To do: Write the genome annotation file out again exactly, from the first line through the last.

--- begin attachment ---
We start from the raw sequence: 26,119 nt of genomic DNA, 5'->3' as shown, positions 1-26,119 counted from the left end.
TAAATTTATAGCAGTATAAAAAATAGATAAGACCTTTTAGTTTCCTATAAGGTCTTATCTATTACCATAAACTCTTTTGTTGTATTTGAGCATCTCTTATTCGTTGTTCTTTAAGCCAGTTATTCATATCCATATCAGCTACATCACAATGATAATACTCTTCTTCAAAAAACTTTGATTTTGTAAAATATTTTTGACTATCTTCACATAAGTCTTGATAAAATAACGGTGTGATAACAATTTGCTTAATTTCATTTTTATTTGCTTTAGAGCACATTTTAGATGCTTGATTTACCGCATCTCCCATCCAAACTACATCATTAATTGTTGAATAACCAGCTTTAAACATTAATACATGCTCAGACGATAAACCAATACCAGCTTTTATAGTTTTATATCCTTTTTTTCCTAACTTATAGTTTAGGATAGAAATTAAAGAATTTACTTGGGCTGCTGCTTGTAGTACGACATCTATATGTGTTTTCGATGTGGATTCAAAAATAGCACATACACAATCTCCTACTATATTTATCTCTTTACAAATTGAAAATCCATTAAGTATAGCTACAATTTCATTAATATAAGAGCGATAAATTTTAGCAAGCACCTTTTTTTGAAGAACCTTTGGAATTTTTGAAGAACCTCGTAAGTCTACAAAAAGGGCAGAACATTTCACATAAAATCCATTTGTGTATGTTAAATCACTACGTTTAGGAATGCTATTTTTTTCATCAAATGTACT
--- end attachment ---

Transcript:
We start from the raw sequence: 26,119 nt of genomic DNA, 5'->3' as shown, positions 1-26,119 counted from the left end.
TAAATTTATAGCAGTATAAAAAATAGATAAGACCTTTTAGTTTCCTATAAGGTCTTATCTATTACCATAAACTCTTTTGTTGTATTTGAGCATCTCTTATTCGTTGTTCTTTAAGCCAGTTATTCATATCCATATCAGCTACATCACAATGATAATACTCTTCTTCAAAAAACTTTGATTTTGTAAAATATTTTTGACTATCTTCACATAAGTCTTGATAAAATAACGGTGTGATAACAATTTGCTTAATTTCATTTTTATTTGCTTTAGAGCACATTTTAGATGCTTGATTTACCGCATCTCCCATCCAAACTACATCATTAATTGTTGAATAACCAGCTTTAAACATTAATACATGCTCAGACGATAAACCAATACCAGCTTTTATAGTTTTATATCCTTTTTTTCCTAACTTATAGTTTAGGATAGAAATTAAAGAATTTACTTGGGCTGCTGCTTGTAGTACGACATCTATATGTGTTTTCGATGTGGATTCAAAAATAGCACATACACAATCTCCTACTATATTTATCTCTTTACAAATTGAAAATCCATTAAGTATAGCTACAATTTCATTAATATAAGAGCGATAAATTTTAGCAAGCACCTTTTTTTGAAGAACCTTTGGAATTTTTGAAGAACCTCGTAAGTCTACAAAAAGGGCAGAACATTTCACATAAAATCCATTTGTGTATGTTAAATCACTACGTTTAGGAATGCTATTTTTTTCATCAAATGTACT